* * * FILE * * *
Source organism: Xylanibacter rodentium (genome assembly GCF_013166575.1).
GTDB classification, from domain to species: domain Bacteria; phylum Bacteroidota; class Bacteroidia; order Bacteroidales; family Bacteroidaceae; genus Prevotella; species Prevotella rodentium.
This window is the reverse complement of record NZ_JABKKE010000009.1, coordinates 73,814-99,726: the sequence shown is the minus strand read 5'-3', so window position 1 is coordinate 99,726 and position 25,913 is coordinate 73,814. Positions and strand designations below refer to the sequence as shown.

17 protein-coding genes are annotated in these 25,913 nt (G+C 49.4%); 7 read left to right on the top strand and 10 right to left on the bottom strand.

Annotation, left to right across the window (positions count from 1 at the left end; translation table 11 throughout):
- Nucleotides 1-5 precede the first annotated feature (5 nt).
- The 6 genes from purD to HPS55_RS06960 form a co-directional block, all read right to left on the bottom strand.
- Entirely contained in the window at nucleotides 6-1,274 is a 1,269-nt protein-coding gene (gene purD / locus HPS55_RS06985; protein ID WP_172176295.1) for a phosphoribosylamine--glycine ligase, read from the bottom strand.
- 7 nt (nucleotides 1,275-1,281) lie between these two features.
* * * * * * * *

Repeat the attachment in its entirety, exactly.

Source organism: Xylanibacter rodentium (genome assembly GCF_013166575.1).
GTDB classification, from domain to species: domain Bacteria; phylum Bacteroidota; class Bacteroidia; order Bacteroidales; family Bacteroidaceae; genus Prevotella; species Prevotella rodentium.
This window is the reverse complement of record NZ_JABKKE010000009.1, coordinates 73,814-99,726: the sequence shown is the minus strand read 5'-3', so window position 1 is coordinate 99,726 and position 25,913 is coordinate 73,814. Positions and strand designations below refer to the sequence as shown.

17 protein-coding genes are annotated in these 25,913 nt (G+C 49.4%); 7 read left to right on the top strand and 10 right to left on the bottom strand.

Annotation, left to right across the window (positions count from 1 at the left end; translation table 11 throughout):
- Nucleotides 1-5 precede the first annotated feature (5 nt).
- The 6 genes from purD to HPS55_RS06960 form a co-directional block, all read right to left on the bottom strand.
- Entirely contained in the window at nucleotides 6-1,274 is a 1,269-nt protein-coding gene (gene purD / locus HPS55_RS06985; protein ID WP_172176295.1) for a phosphoribosylamine--glycine ligase, read from the bottom strand.
- 7 nt (nucleotides 1,275-1,281) lie between these two features.